M4ShaleGas stands for Measuring, Monitoring, Mitigating and Managing the environmental impact of shale gas. The project is funded by the European Union’s Horizon 2020 Research and Innovation Programme and aims at addressing the specific challenge related to understanding, preventing and mitigating the potential environmental impacts and risks of shale gas exploration and exploitation. The M4ShaleGas project is carried out by 18 European research institutions and is coordinated by TNO-Netherlands Organization for Applied Scientific Research. The consortium studies and evaluates potential risks and impacts of shale gas exploration and exploitation. The general objective is to develop science-based best practice recommendations for minimizing the environmental footprint of shale gas exploration and exploitation in Europe.

Shale gas is – by definition – a natural gas found trapped in shale, a fine grained sedimentary rock composed of mud. Shale gas source rocks are widely distributed around the world and many countries have now started to investigate their shale gas potential. Some argue that shale gas has already proved to be a game changer in the U.S. energy market (EIA 2015). The European Commission's Energy Roadmap 2050 identifies gas as a critical energy source for the transformation of the energy system to a system with lower CO2 emissions that combines gas with increasing contributions of renewable energy and increasing energy efficiency. It may be argued that in Europe, natural gas replacing coal and oil will contribute to emissions reduction on the short and medium terms.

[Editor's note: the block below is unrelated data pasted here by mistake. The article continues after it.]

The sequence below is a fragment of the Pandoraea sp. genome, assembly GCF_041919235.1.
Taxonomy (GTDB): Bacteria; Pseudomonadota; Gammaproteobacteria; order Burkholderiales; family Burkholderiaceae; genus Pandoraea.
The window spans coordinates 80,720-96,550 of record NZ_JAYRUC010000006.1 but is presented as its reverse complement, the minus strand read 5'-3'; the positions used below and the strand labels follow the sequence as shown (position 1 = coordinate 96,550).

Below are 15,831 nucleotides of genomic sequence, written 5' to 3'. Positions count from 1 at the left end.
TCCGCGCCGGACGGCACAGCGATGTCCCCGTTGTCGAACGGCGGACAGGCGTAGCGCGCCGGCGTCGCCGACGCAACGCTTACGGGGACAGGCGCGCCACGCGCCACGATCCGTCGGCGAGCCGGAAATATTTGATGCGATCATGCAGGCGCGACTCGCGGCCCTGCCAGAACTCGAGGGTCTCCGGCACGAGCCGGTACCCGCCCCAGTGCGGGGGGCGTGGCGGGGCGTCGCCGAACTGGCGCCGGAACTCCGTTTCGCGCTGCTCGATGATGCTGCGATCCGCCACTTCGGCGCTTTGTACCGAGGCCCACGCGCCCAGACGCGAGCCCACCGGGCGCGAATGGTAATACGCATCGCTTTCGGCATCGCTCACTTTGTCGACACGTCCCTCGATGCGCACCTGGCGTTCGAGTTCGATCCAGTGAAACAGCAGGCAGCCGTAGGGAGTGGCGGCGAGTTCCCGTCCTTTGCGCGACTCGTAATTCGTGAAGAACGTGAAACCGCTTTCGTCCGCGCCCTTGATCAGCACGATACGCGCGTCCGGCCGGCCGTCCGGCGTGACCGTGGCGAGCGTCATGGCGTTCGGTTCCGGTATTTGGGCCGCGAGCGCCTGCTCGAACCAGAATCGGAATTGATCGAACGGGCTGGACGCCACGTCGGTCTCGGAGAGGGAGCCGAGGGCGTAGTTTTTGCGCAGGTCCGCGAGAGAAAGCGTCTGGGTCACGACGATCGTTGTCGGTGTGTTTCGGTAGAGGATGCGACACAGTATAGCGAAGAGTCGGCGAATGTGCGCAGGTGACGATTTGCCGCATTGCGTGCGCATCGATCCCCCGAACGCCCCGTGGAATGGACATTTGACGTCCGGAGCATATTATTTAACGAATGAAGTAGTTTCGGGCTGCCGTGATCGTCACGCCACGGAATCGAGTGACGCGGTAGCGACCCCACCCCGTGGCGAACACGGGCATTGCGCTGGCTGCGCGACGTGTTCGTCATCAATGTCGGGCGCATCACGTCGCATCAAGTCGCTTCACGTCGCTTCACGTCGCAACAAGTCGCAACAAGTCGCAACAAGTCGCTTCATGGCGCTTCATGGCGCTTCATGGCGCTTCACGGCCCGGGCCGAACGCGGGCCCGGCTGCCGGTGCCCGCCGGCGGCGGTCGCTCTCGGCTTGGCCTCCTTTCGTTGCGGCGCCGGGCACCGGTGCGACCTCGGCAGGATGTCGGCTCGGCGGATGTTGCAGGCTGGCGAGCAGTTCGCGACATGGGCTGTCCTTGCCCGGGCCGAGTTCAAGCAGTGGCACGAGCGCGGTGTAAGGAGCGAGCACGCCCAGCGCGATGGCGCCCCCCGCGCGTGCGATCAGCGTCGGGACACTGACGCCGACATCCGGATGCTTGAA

On the other hand, scientists forecast that much of the world’s known fossil fuel reserves must remain in the ground if global warming is to be limited to 2oC above pre-industrial levels. More localised concerns include potential risks of water contamination and induced seismicity, mainly being associated with hydraulic fracturing operations, as well as social impacts and health effects.

Questions are raised about the specific environmental footprint of shale gas in Europe as a whole as well as in individual Member States. Shale gas basins are unevenly distributed among the European Member States and are not restricted within national borders which makes close cooperation between the involved Member States essential. There is relatively little knowledge on the footprint in regions with a variety of geological and geopolitical settings as are present in Europe.

Concerns and risks are clustered in the following four areas: subsurface, surface, atmosphere and society. As the European continent is densely populated, it is most certainly of vital importance to understand public perceptions of shale gas and for European publics to be fully engaged in the debate about its potential development.

Europe has a strong need for a comprehensive knowledge base on potential environmental, societal and economic consequences of shale gas exploration and exploitation. Knowledge needs to be science-based, needs to be developed by research institutes with a strong track record in shale gas studies, and needs to cover the different attitudes and approaches to shale gas exploration and exploitation in Europe. The M4ShaleGas project is seeking to provide such a scientific knowledge base.

EIA (2015). Annual Energy Outlook 2015 with projections to 2040. U.S. Energy Information Administration (www.eia.gov).